How a Cheerleader Changed My Life
Mrs. Kendall glanced down again at her new seating chart.
“Jill, behind Debbie,” she called.
I groaned silently to myself as I got up as inconspicuous as I could, which probably made me more noticeable. I picked up my backpack and social studies book, and moved to the indicated seat with my head down. I could feel the eyes of the whole class on me as I walked to my new assignment.
I sat down, placed my backpack on the floor and studied my desk. Not too many gouge marks.
Debbie turned around in her chair and said, “Hi, Jill.” She smiled warmly. “Are you ashamed of yourself?”
I looked up in surprise that Debbie would speak to me. Startled at the unexpected question, I searched for a response.
“Yeah, I guess so.”
“Why?” she asked. “You walked over here like you’re afraid of being seen, but you’re really pretty, and I know you’re smart. Why are you ashamed?”
“I’m too skinny, and my clothes don’t fit. I know I'm ugly. This skirt used to be Katie Mathew’s, and her mom gave it to me, but it’s too big. I’m a little worried it might fall off.”
Debbie’s light laugh was kind and her long, blond curls bounced. “It won’t fall off,” she said, “I can tell your hips will keep it up. You have a tiny waist, so it’s a little baggy, but I think you’re safe. And really, you should hold your head up when you walk. You have a nice smile.
I was shocked and embarrassed to hear her compliment me, and hardly knew what to do. I think I squirmed and rejected each one she offered, but as I walked home from school that day, I reflected over and over.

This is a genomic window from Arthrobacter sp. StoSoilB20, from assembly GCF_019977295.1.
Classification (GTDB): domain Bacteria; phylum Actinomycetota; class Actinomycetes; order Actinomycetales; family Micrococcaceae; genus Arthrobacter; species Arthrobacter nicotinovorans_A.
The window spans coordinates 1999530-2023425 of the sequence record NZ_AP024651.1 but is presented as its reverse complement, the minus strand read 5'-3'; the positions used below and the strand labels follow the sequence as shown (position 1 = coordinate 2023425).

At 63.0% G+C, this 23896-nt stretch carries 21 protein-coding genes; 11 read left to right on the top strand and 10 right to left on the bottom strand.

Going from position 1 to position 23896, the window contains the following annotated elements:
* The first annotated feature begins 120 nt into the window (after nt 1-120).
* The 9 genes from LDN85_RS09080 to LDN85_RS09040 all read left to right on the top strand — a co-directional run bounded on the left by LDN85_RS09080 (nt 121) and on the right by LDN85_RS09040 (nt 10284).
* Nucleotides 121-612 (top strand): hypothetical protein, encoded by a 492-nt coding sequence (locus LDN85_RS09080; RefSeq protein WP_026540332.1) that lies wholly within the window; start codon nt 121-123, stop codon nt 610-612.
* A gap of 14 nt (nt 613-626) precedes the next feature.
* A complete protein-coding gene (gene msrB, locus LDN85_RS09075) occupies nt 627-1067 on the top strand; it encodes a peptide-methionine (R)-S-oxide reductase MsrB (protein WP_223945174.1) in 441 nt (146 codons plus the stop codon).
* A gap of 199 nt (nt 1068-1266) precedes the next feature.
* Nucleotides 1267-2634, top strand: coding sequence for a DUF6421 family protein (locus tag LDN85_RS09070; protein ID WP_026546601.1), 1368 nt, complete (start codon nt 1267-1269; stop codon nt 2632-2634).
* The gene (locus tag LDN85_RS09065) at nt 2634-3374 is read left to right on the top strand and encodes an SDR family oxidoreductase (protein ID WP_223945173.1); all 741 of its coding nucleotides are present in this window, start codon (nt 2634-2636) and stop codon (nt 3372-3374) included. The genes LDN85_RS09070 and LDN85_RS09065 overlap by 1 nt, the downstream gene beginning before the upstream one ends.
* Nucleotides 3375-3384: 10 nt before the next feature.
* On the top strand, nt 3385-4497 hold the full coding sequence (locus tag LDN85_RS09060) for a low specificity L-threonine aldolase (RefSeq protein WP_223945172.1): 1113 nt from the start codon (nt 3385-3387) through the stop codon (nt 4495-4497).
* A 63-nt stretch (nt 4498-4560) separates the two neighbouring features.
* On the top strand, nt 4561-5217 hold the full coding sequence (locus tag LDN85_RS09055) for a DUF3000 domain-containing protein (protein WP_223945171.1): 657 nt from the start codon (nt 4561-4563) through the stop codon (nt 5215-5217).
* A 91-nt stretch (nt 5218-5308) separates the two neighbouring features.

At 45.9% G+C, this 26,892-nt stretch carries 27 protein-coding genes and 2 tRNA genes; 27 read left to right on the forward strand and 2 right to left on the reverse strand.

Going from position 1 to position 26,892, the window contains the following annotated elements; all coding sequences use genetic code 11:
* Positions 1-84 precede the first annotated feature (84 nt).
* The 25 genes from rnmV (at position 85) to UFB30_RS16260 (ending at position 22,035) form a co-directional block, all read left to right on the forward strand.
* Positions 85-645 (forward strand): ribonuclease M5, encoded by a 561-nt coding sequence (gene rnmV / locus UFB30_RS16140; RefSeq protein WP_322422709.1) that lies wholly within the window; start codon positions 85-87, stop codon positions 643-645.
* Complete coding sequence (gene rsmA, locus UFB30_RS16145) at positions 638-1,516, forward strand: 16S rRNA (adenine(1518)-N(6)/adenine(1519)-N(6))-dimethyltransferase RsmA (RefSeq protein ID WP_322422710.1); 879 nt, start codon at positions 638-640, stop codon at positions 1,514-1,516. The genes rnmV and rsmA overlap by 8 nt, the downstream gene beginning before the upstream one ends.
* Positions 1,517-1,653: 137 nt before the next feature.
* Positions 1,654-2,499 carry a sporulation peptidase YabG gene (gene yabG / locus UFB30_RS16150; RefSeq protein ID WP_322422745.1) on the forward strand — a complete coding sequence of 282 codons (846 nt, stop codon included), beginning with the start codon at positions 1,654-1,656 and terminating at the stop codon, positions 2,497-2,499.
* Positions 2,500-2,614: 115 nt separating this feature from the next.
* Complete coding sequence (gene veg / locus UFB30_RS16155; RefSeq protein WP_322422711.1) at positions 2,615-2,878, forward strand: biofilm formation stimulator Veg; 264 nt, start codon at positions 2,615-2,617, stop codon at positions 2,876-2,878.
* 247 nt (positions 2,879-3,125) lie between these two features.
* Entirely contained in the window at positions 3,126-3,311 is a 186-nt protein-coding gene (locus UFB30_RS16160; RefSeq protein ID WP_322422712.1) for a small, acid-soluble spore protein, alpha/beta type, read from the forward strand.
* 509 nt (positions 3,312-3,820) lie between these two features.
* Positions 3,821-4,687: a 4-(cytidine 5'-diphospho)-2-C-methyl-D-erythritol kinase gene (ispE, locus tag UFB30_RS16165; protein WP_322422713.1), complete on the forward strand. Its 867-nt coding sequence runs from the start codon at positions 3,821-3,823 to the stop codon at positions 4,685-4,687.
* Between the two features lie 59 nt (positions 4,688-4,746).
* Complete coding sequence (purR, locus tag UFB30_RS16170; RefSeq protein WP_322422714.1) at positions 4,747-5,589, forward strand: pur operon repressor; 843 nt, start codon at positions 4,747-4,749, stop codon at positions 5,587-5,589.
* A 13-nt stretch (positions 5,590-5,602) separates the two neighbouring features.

My self-esteem was so low, I wondered what she could have meant. She was a popular cheerleader and so pretty! Why would she talk to me like that?
Over the semester, Debbie often greeted me and asked how my day was going. We also had PE together and she looked amazing in her gym uniform (we called them monkey suits). They were one-piece knitted maroon shorts and striped maroon and white shirt that zipped up the front. The uniform hung loosely on me, and I was self-conscious. Debbie made a point to hang out with me anyway, and included me in her group.
It took me years of concentrated effort to ditch the embarrassment of being me, continually surrounded by people who put me down, but occasionally buoyed up by people like Debbie. By graduation from high school, I was confident, unashamed, and dating.
I never forgot my junior high friend who reached out to me and made all the difference.
Who’s your hero?